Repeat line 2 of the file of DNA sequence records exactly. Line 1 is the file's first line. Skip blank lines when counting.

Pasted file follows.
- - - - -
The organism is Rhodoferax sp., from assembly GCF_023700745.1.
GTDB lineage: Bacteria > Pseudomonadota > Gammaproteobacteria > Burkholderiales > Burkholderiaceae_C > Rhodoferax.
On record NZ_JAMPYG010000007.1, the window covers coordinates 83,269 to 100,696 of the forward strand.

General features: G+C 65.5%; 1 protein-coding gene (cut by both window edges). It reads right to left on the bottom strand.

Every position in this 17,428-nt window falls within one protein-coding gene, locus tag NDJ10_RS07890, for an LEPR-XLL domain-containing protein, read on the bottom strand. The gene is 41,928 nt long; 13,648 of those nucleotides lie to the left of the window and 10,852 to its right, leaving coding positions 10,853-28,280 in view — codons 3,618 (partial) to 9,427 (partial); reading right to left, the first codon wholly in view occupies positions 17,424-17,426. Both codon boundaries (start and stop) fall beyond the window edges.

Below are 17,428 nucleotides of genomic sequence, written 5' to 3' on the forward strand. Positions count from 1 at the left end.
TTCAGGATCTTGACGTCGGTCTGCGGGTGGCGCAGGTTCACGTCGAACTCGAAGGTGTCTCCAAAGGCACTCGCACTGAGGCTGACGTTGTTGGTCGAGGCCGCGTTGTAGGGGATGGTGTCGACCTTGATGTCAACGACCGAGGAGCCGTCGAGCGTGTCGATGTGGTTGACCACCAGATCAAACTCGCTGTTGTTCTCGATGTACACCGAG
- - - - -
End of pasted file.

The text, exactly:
GTDB lineage: Bacteria > Pseudomonadota > Gammaproteobacteria > Burkholderiales > Burkholderiaceae_C > Rhodoferax.